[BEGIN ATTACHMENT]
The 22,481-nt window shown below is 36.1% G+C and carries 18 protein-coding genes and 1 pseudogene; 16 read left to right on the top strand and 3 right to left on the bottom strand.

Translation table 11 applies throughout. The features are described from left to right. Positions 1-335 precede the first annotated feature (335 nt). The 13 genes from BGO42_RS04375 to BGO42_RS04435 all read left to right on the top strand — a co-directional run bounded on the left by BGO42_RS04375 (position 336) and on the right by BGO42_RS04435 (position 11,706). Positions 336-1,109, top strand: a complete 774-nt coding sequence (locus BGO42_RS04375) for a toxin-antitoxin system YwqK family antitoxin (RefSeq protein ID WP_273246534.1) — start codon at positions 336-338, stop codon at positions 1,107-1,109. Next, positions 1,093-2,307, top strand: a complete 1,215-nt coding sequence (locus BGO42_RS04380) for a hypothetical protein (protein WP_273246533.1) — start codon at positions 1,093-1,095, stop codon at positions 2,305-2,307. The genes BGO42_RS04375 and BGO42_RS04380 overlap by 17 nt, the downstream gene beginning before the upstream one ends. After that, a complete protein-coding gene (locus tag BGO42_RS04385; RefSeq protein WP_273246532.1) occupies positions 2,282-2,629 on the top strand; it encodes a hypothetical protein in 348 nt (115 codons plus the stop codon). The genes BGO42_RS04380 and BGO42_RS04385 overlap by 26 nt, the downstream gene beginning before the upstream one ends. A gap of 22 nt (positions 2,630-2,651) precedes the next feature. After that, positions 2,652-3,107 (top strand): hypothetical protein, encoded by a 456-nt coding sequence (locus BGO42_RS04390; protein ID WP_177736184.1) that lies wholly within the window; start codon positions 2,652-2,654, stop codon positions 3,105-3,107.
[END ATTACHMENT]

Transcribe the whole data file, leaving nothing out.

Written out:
The 22,481-nt window shown below is 36.1% G+C and carries 18 protein-coding genes and 1 pseudogene; 16 read left to right on the top strand and 3 right to left on the bottom strand.

Translation table 11 applies throughout. The features are described from left to right. Positions 1-335 precede the first annotated feature (335 nt). The 13 genes from BGO42_RS04375 to BGO42_RS04435 all read left to right on the top strand — a co-directional run bounded on the left by BGO42_RS04375 (position 336) and on the right by BGO42_RS04435 (position 11,706). Positions 336-1,109, top strand: a complete 774-nt coding sequence (locus BGO42_RS04375) for a toxin-antitoxin system YwqK family antitoxin (RefSeq protein ID WP_273246534.1) — start codon at positions 336-338, stop codon at positions 1,107-1,109. Next, positions 1,093-2,307, top strand: a complete 1,215-nt coding sequence (locus BGO42_RS04380) for a hypothetical protein (protein WP_273246533.1) — start codon at positions 1,093-1,095, stop codon at positions 2,305-2,307. The genes BGO42_RS04375 and BGO42_RS04380 overlap by 17 nt, the downstream gene beginning before the upstream one ends. After that, a complete protein-coding gene (locus tag BGO42_RS04385; RefSeq protein WP_273246532.1) occupies positions 2,282-2,629 on the top strand; it encodes a hypothetical protein in 348 nt (115 codons plus the stop codon). The genes BGO42_RS04380 and BGO42_RS04385 overlap by 26 nt, the downstream gene beginning before the upstream one ends. A gap of 22 nt (positions 2,630-2,651) precedes the next feature. After that, positions 2,652-3,107 (top strand): hypothetical protein, encoded by a 456-nt coding sequence (locus BGO42_RS04390; protein ID WP_177736184.1) that lies wholly within the window; start codon positions 2,652-2,654, stop codon positions 3,105-3,107.